Science Innovations: Laura Kreidberg: Trying to Spot the First Sign of Life Outside Earth  |  Parent Interventions: Don't Let Children Drink Too Much Juice, Sugar Water With Little Nutrients  |  Technology Inceptions: Low-Cost Tissue Freezing Device to Help In Breast Cancer Treatment  |  Science Innovations: Exomoons May Become Quasi-planets  |  Science Innovations: Blue Tongue Lizard Babies As Clever as Adults  |  Parent Interventions: Quality Sleep for Teen Health   |  Technology Inceptions: MIT Develops Artificial 'Muscles' Based on Fibers  |  Career News: UGC-NET June 2019 Results Announced  |  International Edu News: Varsities of G-7 countries form alliance  |  National Edu News: IIITD&M to host world meet on energy  |  Science Innovations: Predictive Data to Help Cancer Patients Know Progress of Treatment  |  Technology Inceptions: DNA Data Storage, Social Robots to Metalenses-Top 10 Emerging Technologies   |  Career News: Civil Services Prelims 2019 Results Published  |  Health Monitor: E-Tattoo To Monitor Your Heart  |  Science Innovations: Making Fertiliser from Brewery Wastewater  |  
  • Pallikkutam Magazine
  • Companion Magazine
  • Mentor
  • Smart Board
  • Pallikkutam Publications

September 26, 2017 Tuesday 05:44:06 PM IST

Liberalisation led to rise of standalone family firms

Finance

Hyderabad: Liberalisation led to the rise of Standalone Family Firms (SFFs) in India and they were the primary drivers of accelerating the growth of the services sector in the country, reveals a study. 

Conducted by the Thomas Schmidheiny Centre for Family Enterprise at the Indian School of Business (ISB), the study chronicles the evolution of family businesses in India since the initiation of liberalisation in the country. 

The study was authored by Nupur Pavan Bang and Professor Kavil Ramachandran of the Thomas Schmidheiny Centre for Family Enterprise at ISB and Professor Sougata Ray of IIM Calcutta. It traces the progress of Indian family businesses over a 26 year period from 1990 to 2015. The authors studied 4,809 firms listed on the Bombay Stock Exchange (BSE) and the National Stock Exchange (NSE) of India.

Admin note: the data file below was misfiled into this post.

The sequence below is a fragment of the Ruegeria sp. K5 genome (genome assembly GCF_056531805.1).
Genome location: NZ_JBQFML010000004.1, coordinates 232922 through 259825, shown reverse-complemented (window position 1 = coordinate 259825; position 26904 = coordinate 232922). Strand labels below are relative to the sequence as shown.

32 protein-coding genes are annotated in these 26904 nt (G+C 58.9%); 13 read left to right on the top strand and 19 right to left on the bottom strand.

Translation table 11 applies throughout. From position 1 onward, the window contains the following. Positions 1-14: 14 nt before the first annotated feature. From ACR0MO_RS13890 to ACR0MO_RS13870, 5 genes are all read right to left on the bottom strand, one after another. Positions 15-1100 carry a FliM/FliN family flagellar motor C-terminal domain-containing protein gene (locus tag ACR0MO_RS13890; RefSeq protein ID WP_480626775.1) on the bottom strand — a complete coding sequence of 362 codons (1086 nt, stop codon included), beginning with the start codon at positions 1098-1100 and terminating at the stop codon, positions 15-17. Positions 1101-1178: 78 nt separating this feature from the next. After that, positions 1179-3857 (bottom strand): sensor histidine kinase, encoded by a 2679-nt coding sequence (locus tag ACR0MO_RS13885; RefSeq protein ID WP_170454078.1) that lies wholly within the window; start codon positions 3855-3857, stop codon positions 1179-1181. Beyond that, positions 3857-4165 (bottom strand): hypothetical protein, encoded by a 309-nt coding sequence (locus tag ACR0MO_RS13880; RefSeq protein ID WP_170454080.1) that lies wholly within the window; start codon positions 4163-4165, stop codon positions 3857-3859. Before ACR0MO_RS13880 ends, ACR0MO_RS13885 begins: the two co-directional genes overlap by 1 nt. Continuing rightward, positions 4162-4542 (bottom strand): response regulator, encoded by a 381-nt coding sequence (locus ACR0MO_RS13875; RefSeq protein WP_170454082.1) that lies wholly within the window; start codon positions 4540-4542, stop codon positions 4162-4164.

The study finds that not only did the family firms withstand the new rush of competitive forces in the economy, but also adapted to the changing business environment. Based on their shareholding and management control, the companies were classified into two categories: Family Businesses (FBs) and Non-Family Businesses (NFBs).


Family businesses were further classified into Family business group affiliated firms (FBGFs) and Standalone family firms (SFFs).  Close to 73 per cent of the listed standalone family firms were incorporated in the period 1981 to 1995. In comparison, only 49 per cent of the business group affiliated family firms were incorporated in the same period.

As the pace of reforms picked up with liberalisation, more and more standalone family firms started to leverage the changing business landscape. While the family business group firms did take advantage of the reforms in the early stages, it was the standalone family firms that emerged as the single largest ownership category in terms of number of firms.

The growth in the number of standalone family firms was driven primarily by the new firms in the services sector. Wholesale trade, financial services and Information Technology were the most favoured industries for the listed standalone family firms. This was reminiscent of the rising contribution of the services sector to the GDP.

According to the study, the financial year 1990, services sector accounted for about 45 per cent of India's GDP while its contribution was close to 60 per cent in 2015. Traditionally, family businesses were strong in manufacturing but they showed an equal penchant for the services sector, when the opportunities arose.


But, standalone family firms were the fastest growing category in the services. It was because of their entrepreneurial acumen that India's services sector has grown so well in recent years, the study found.

While manufacturing and services contributed almost equally to the total assets for family firms, in the case of non-family businesses, the services sector accounted for more than 90 percent of their total assets.

Amongst the non-family firms, the state-owned enterprises dominate the services sector with large assets in the banking sector, whereas, the sector accounted for just 18 percent of the total assets of multinational companies.

Family businesses grew faster and contributed more to the GDP and exchequer: The study shows that the representation of family businesses grew at a much faster rate than the non-family businesses. In fact, evidence suggests that removal of restrictions and controls in the liberalised era actually unleashed their entrepreneurial spirit.


In 1990, family firms represented 15.7 per cent of the GDP in terms of their total income, whereas by 2015, they represented 25.5 per cent of the GDP. In comparison, non-family firms formed 20.5 per cent of the GDP in 1990 and 26.6 per cent in 2015.

Comments